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A tough Beacon Hill to climb

For the Democrats who hope to be governor, the biggest challenge is the man they hope to replace.

Governor Charlie Baker's broad appeal makes him a formidable opponent.
Governor Charlie Baker's broad appeal makes him a formidable opponent.Elise Amendola/Associated Press

Would the state that loves Republican Governor Charlie Baker to bits ever replace him with a progressive firebrand like Sonia Chang-Díaz? Or any Democrat?

Chang-Díaz formally kicked off her gubernatorial run on Wednesday. The state senator from Jamaica Plain has earned a reputation as a vocal and uncompromising advocate for public schools, criminal justice reform, a millionaire’s tax, and racial justice during her 13 years on Beacon Hill. That has garnered her the ire of some of her colleagues, and made her the darling of the younger progressive activists who helped US Senator Ed Markey win reelection last year.

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“I speak up, I organize, and I win,” she said in her first campaign video, summing up her pitch.

But how does any challenger win if Baker decides to run for a third term? The governor saw his consistently stratospheric approval ratings slip some during the bumpy early days of the COVID vaccine rollout, when folks who desperately wanted shots couldn’t get them. But that weakness has now become his strength. On Tuesday, his administration announced that it had hit its goal of vaccinating 4.1 million residents.

Moderate Republicans, who have pitched themselves as a check on Democrats on Beacon Hill, have long had special appeal in this state. Unlike previous Republican governors, Baker has greatly benefited from the comparison with — and his occasional criticisms of — former president Donald Trump and his fellow GOP radicals. Since the former president’s departure from the national stage, the state GOP, run by retrograde Trump cultists, has gone to war with the governor, which only reinforces Baker’s appeal with Democratic and independent voters.

The state party is flirting with a candidate from the wingnut wing of the party as a possible primary challenger for Baker. Having that candidate, Geoff Diehl, or somebody else who isn’t Baker, as the Republican nominee for governor next year would be a dream for Democrats.

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But that dream is a distant one. It’s a good bet that Baker will run for a third term, and that if he does, the race will be his to lose. Otherwise, Attorney General Maura Healey, a Democrat who is considered Baker’s most formidable opponent, would have made it clear by now that she intends to run.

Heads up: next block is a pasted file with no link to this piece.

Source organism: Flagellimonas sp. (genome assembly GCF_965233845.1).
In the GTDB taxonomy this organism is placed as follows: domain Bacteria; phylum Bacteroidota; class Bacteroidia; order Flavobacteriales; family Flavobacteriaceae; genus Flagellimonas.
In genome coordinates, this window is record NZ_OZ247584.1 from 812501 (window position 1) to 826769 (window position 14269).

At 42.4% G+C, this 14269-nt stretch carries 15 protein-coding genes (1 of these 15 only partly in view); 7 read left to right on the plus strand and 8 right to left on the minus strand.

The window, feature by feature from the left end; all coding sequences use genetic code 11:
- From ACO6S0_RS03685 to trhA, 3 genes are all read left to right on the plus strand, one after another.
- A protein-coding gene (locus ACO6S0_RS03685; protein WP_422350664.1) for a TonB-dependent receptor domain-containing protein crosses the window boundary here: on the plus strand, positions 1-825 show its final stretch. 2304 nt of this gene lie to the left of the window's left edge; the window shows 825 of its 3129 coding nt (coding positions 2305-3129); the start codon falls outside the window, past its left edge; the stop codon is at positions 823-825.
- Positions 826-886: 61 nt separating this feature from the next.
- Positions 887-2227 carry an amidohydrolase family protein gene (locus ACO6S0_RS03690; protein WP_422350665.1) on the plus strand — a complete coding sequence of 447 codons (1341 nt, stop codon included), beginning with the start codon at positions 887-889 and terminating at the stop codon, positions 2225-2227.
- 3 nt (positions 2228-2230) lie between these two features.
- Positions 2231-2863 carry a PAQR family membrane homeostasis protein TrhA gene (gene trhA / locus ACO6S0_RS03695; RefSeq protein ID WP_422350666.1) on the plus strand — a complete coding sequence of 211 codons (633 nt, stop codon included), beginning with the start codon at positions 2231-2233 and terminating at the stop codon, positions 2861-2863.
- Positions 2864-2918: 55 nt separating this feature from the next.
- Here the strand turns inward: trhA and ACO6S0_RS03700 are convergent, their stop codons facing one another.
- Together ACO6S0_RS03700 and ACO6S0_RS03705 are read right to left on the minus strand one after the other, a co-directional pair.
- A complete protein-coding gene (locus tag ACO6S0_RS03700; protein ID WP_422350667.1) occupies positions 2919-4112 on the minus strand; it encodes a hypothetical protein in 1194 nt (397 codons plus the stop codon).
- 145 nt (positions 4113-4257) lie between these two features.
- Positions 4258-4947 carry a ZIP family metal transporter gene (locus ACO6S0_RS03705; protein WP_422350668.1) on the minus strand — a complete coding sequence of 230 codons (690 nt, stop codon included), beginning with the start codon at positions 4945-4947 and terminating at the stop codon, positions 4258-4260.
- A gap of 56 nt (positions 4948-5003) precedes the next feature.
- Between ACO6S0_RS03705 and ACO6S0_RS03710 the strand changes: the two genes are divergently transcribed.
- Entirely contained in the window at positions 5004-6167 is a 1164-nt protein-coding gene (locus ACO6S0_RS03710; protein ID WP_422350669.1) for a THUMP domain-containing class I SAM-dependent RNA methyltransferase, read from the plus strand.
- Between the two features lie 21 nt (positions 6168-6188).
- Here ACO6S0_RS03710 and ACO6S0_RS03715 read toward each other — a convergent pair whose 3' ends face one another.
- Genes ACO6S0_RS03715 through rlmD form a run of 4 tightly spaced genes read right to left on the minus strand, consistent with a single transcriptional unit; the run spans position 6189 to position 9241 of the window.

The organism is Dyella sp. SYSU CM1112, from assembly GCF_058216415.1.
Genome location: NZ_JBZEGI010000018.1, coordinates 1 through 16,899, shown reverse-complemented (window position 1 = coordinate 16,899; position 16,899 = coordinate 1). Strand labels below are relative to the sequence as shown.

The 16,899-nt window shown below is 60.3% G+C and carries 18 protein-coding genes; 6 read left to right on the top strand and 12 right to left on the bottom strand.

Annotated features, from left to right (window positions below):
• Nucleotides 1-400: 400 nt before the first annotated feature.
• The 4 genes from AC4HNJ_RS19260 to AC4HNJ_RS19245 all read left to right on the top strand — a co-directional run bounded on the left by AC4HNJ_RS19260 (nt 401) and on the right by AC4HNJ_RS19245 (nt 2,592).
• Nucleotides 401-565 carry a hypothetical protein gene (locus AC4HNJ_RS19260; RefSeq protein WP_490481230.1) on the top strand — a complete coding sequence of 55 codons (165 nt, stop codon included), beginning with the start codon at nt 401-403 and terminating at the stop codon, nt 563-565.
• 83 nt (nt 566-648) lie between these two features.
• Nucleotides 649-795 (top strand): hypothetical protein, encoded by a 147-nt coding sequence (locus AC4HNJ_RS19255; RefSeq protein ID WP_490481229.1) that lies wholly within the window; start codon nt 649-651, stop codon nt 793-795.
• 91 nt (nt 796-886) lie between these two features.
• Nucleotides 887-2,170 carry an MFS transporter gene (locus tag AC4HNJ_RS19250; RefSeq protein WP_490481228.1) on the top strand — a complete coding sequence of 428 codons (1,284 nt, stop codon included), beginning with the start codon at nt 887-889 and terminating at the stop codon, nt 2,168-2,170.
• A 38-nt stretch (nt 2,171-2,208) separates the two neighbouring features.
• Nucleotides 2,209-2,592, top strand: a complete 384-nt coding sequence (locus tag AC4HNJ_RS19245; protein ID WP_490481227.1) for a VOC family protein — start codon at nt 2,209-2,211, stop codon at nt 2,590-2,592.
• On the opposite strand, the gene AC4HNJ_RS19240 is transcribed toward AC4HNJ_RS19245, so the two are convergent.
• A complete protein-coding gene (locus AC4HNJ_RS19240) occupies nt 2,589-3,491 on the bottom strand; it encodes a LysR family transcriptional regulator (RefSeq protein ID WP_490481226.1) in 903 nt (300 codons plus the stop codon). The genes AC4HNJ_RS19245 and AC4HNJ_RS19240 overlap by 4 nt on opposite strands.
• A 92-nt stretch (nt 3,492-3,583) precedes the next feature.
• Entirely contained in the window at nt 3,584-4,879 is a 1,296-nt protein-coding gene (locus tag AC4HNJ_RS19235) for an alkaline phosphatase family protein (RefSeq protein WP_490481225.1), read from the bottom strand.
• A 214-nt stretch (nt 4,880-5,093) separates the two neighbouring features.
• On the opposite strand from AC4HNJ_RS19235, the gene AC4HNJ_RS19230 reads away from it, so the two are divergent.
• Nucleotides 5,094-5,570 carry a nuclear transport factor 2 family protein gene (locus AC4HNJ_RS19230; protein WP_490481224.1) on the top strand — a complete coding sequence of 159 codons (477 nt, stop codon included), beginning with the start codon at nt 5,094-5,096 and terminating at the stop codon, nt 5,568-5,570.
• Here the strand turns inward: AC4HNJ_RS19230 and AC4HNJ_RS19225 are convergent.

So how do Chang-Díaz, former state senator Ben Downing, and Harvard professor Danielle Allen, who have all declared candidacies, take it from him?

Downing, like Chang-Díaz, is a proud progressive: Will the voters who consistently award Baker approval ratings in the 60s and 70s give them the time of day?

“We have elected a progressive as governor before,” said Ryan McCollum, a Democratic political consultant in Springfield, where Chang-Díaz made her first campaign stop on Wednesday.

The only Democrat to interrupt a three-decade-long string of Republicans in the corner office was Deval Patrick, a charismatic outsider who put together a phenomenal coalition of progressive voters, suburban moderates, and urban lunch-bucket Democrats to win the first of two terms in 2006. To win, McCollum said, a Democratic nominee needs Gateway City voters who might otherwise go for a Baker and the progressive diehards in Cambridge, Somerville, and other Middlesex County strongholds.

“If Baker is in, you’re going need somebody like Deval,” with his wide appeal, McCollum said. “People lump them in together, but Black and brown Gateway City voters aren’t the same as Arlington-climate-change-Markey voters.”

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To break through, strategists say, Democrats are also going to have to hit Baker where it hurts: In his reputation as a good manager. And he’s vulnerable on a few fronts, our laudable progress on vaccinations notwithstanding.

For example, though we’ve barely opened up again, traffic is an absolute nightmare again, thanks to transportation policy that hasn’t been nearly ambitious enough. Opioid addiction continues to grip the Commonwealth, its consequences on full display at the intersection of Mass and Cass every day. And the crushing educational inequalities exposed by the pandemic, which also highlighted crises in affordable housing and child care, persist. Downing has been relentless on this front since long before he officially declared his candidacy in February.

Is any of it enough? It’s early days yet. But this much is clear: The GOP is in a very tough place if Baker doesn’t run. And the Democrats are in a tough place if he does.


Globe columnist Yvonne Abraham can be reached at yvonne.abraham@globe.com. Follow her on Twitter @GlobeAbraham.